Minimalism has existed in many forms. We know it today as more of an aesthetic of interior design style, or a lifestyle for those wishing to cut back on unnecessary possessions. But minimalism in art helped to popularize both the aesthetic and ideals. Minimal sculpture helped pave the way to minimalist decor and furniture as well.
Minimalist sculptors evolved the concept of minimalism in art, building on that which initially began on canvas. It helped bring the viewer into a purely artistic sense of mind, allowing them to observe shape and form and light in a physical way in the moment.
There were many artists creating sculptural minimalist works of art who contributed to the style, trends, and ideals of minimalist art. Generally the movement consisted of paring down art to its most basic forms and colors while not referencing any outside images, metaphors, and references.
What Is a Minimalist Sculptor?
A minimalist sculptor is an artist who creates sculptures and 3-dimensional works of art that follow the guidelines of the minimalist movement. The lines are usually smooth, simple, and the shapes themselves basic and geometric with flowing lines.
The sculptor takes these design elements and utilized the physical form to express that simplicity and flowingness in such a way as to allow viewers to feel and experience it in an art form.
What Is the Main Concept of Minimalist Sculpture?
Minimalist art in general aims to not reflect or reference reality or nature in any capacity. It strips down what was previously known of art practices to just the essential shapes, colors, and lines. When seeing a work of minimalist art, a viewer is meant to only interact with that work as it is and not bring in any outside references. Minimalist sculpture interrogates the relationship between a work of art and the space it inhabits. It is often a conversation between the work of art, the viewer, and the space they both take up.
Why Would a Sculptor Choose a Minimalist Genre?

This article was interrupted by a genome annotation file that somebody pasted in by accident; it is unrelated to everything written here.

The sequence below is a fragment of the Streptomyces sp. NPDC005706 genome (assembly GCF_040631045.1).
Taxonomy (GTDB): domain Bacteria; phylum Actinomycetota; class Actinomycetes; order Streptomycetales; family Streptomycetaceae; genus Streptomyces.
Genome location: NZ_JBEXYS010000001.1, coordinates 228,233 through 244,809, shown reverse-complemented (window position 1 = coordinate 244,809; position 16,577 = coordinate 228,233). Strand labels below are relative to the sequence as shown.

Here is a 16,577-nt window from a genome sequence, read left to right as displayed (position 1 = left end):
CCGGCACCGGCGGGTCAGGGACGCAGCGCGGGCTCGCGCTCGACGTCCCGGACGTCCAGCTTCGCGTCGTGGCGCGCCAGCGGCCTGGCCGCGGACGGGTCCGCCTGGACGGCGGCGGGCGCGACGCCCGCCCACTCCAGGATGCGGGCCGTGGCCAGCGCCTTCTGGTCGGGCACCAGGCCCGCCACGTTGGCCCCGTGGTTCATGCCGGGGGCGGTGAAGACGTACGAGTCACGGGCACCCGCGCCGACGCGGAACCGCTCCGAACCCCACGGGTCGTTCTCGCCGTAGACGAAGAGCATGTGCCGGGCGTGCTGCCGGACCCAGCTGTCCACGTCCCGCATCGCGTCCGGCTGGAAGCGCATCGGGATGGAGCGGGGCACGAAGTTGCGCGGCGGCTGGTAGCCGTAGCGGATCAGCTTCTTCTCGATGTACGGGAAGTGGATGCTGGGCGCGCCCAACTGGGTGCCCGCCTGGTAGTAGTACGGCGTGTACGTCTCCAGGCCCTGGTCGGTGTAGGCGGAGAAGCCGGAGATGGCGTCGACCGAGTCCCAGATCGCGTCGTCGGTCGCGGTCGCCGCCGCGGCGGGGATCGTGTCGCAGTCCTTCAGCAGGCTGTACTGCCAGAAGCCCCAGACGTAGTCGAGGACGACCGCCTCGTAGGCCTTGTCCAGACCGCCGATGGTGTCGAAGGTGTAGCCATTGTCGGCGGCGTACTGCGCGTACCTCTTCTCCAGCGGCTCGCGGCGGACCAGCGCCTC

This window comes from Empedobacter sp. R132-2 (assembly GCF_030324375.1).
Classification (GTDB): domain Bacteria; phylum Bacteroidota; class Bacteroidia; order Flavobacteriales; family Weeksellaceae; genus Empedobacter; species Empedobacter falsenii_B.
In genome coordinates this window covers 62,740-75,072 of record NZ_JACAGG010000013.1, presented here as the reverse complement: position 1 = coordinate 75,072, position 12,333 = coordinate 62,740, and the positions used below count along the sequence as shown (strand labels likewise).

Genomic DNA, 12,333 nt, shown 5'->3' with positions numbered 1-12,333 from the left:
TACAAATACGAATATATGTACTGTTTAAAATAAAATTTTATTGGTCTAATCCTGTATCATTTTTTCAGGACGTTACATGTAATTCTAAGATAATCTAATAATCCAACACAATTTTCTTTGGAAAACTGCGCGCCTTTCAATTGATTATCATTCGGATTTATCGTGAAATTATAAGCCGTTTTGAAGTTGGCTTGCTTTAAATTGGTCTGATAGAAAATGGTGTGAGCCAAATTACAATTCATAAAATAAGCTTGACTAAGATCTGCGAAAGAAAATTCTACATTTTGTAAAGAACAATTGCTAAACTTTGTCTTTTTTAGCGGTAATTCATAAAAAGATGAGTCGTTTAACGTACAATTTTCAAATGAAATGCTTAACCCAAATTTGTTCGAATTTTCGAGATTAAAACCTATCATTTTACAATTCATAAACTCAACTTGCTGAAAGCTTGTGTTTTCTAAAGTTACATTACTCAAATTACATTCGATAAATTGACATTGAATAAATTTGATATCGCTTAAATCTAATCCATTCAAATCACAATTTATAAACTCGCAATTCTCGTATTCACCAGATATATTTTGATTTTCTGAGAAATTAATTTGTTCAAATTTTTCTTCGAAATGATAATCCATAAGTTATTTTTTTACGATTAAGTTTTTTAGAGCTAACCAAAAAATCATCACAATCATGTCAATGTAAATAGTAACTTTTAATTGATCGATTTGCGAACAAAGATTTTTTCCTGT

There are many reasons an artist would choose the minimalist genre. Perhaps it was the movement of their time that challenged the current expectations of the art world and aligned with their belief systems. Other times, an artist might just identify with the aesthetic of a certain movement.
Styles of Minimalist Sculpture
Like most artistic movements, minimalism is a rather broad term that encapsulates many different movements under its umbrella. Most share the general ideals of minimalism such as focusing the viewer on the art in front of them only, breaking down artistic expression to its simplest colors, shapes and lines, and exploring how art interacts with space.
|Post Minimalist Sculpture||Post-minimalism, like the other “post-x” movements (post Impressionism, postmodernism, etc.) aim to bring together contemporaneous art movements while still adhering to some of the guidelines of its predecessor. Post minimalist sculpture, like minimalist sculpture, aims to focus the viewer on the here and now, or the art that is directly in front of them—as opposed to the expressions of the artist, or reference to biblical/mythological stories. But unlike minimalism, Post-Minimalism uses more fluid and open forms, not as rigid and geometric as their earlier counterparts.|
|Modern Minimalist Sculpture||Minimalism is a part of modern art which spanned into the 1950s and 60s. Minimalist sculpture is characterized by geometric shapes, open spaces, and a sense of order. These characteristics extend to sculptural works as well as paintings. The artist wants the viewer to respond to the art in front of them which with sculptures includes the space in which the art exists.|
|Contemporary Minimalist Sculpture||Contemporary Minimalism aligns very heavily with Modern Minimalism because the movement of minimalism spans through the mid to late 20th century. The movement itself exists in both modern and contemporary art and is one of the transitional movements between modernism and contemporary art. The later minimalist artists tend to be more relaxed when it comes to form and color than the early minimalists.|